In the third book, Mummies In The Morning, they find themselves near ancient pyramids. In the fourth book, Pirates Past Noon, they found themselves with feisty treasure seeking pirates.
And that’s not all - there are also several more box sets after this one, totaling 28 individual books altogether.
And there’s also a fact tracker series of books to accompany the main stories, so the kids can learn the truth behind the periods of time that the characters are exploring.
What’s more, those kids who aren’t quite ready for books where the story is predominantly told via text, can instead enjoy the wonderful graphic novels which depict the exact same stories, so that they don’t feel that they are missing out, which is perfect for a mixed ability class.
Now, this is much more engaging for kids than a typical chapter book, because they have to do a lot more than merely read, comprehend and answer questions on the story.
They have to solve a puzzle, which they can do by finding and interpreting the visual clues provided that are carefully concealed within a stunning full color illustration.
The books include Legend of the Star Runner, which is about a legendary pirate ship, Legacy of the Inventor, which is about a race against time to save an inventor’s legacy before a powerful enemy gets there first, and Secrets of the Last Pirate, which involves the characters following a mysterious trail to discover an ancient secret, that is if their adversary can’t stop them.
Each adventure is divided into 31 short chapters, which is perfect for kids with short attention spans who want to be up and about being active.
And if you find that the kids enjoy these 3 books, they may also like the other 3 books by the same authors, featuring the same characters.
They are: A Family Secret, The Missing Necklace, and The Shadow And The Golden Room.
This is a series of books that ticks all the boxes.
There are fun illustrations on every page, there’s high interest content with easy to read text, and fast-paced plots that are going to get the kids wanting to keep turning the pages.
Which is perfect for fighting reading fatigue and instead developing a child’s reading stamina.
The book begins when character Alexander discovers a top secret Notebook of Doom with information about all kinds of monsters that Alexander finds himself up against.
And crucially, they are also very funny books as well, which is their real magic, making reading the books super fun.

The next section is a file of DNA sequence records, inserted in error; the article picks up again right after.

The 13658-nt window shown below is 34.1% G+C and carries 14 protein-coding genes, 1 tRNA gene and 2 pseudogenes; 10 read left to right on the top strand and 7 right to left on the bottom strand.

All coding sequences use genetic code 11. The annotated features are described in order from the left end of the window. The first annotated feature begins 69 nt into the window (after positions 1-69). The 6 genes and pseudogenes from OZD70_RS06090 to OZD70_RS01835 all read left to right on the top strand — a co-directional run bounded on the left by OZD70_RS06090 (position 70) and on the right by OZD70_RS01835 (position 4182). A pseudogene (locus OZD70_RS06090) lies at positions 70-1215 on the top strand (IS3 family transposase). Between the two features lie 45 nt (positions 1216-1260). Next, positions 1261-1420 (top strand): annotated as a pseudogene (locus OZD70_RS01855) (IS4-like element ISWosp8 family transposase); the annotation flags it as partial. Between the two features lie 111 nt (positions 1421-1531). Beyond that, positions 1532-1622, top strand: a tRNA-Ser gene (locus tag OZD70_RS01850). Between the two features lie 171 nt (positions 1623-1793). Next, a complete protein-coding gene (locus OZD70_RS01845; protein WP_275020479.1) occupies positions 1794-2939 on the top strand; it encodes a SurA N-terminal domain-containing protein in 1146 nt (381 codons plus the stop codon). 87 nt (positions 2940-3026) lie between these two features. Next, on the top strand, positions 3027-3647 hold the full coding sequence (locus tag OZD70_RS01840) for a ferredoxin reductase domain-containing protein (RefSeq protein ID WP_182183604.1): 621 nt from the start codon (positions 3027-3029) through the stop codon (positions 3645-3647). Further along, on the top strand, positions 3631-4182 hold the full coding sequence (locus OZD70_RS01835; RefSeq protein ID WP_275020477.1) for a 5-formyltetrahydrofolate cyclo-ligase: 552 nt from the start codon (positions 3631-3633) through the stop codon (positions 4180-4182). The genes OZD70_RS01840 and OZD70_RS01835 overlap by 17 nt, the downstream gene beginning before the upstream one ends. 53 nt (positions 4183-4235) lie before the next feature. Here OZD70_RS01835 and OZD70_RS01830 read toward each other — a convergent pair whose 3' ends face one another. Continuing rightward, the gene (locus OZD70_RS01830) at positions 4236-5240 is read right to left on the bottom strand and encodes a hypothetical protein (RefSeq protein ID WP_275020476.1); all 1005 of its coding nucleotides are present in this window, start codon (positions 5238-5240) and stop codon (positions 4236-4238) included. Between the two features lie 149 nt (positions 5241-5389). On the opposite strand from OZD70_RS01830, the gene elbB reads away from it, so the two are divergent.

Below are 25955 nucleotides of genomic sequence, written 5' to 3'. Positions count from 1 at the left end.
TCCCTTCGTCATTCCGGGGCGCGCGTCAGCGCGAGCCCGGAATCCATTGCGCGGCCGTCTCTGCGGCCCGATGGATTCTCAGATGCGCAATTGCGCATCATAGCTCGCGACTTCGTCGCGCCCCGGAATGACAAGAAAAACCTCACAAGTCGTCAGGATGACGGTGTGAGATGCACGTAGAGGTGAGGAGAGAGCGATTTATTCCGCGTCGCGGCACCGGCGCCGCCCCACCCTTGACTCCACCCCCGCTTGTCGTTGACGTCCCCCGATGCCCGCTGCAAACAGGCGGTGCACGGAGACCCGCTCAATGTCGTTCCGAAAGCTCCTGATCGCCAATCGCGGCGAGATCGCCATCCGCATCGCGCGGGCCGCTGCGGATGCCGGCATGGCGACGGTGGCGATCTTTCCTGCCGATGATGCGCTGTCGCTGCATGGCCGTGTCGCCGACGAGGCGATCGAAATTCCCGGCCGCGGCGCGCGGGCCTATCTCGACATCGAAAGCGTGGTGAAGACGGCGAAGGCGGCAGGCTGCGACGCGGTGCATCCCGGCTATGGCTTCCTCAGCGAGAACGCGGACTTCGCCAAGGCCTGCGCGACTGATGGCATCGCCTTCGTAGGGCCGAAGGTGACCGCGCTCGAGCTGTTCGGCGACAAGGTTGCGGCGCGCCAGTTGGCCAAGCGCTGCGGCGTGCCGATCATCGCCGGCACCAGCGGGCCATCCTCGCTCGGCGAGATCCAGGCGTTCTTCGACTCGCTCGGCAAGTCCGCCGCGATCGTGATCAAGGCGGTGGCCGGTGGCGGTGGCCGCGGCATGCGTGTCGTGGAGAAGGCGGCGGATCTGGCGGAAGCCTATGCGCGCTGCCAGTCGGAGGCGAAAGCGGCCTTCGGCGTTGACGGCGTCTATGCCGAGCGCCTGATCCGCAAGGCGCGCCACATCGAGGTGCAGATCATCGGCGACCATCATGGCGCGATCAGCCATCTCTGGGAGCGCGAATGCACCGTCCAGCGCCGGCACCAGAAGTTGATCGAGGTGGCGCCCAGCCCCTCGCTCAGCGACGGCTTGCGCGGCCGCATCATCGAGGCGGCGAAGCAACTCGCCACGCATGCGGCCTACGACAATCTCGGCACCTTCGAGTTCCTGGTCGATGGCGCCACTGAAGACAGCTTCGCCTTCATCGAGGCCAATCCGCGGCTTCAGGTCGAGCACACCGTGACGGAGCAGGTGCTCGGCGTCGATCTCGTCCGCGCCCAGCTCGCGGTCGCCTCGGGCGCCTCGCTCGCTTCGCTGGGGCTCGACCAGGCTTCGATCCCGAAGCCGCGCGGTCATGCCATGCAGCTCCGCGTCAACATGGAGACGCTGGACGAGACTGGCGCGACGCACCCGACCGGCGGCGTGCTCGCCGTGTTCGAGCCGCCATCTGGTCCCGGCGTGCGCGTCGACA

Plus, there are a staggering 13 books in the series, so the fun just keeps on coming!
What I love about this series of books is how they trash the old-fashioned stereotypes, and instead instill the interpretation of a female character as dynamic, powerful, and a force to be reckoned with, as opposed to one of a victim that needs to be saved.
She may act the dainty princess as and when required, but whenever she can, she sneaks away to ditch the dress, pull on the black, and transform into her alter ego, and defeat all kinds of foes.
What’s more, it’s not just a standalone, but a series of 10 great books, all of them action packed, and brimming with humor.
This series of books has everything - magical animals, science, mystery, and adventure. It’s a multi award-winning Teachers’ pick, and has been met with excellent ratings and reviews.
I see it as an excellent way to introduce kids to science subjects in a way that’s not at all daunting or intimidating, but engaging and fun. And it encourages child-led inquiry science.
Each book in the series features a new magical animal with a problem that must be solved using science. And there’s no set formula.
Character Zoey sometimes needs to run experiments, while other times she needs to investigate a mystery, and yet other times she needs to do research.
There are 9 books in the series and the illustrations are super cute.
As you may have noticed, all of the suggestions given above are either a whole series or the first book in a series. Because why should the fun have to end too soon?
If you don’t wish to buy a whole series of chapter books for the students in one go, you can simply purchase the first one, and see how much they like it or how well they take to it.
Picking a good chapter book for kindergarten-aged students isn’t rocket science (well, unless it’s a book about rockets or science, that is). But I trust you’ll find these suggestions helpful.
The key thing to remember is to keep it fun. If you show that you are thoroughly engaged with the story, then they are more likely to follow suit.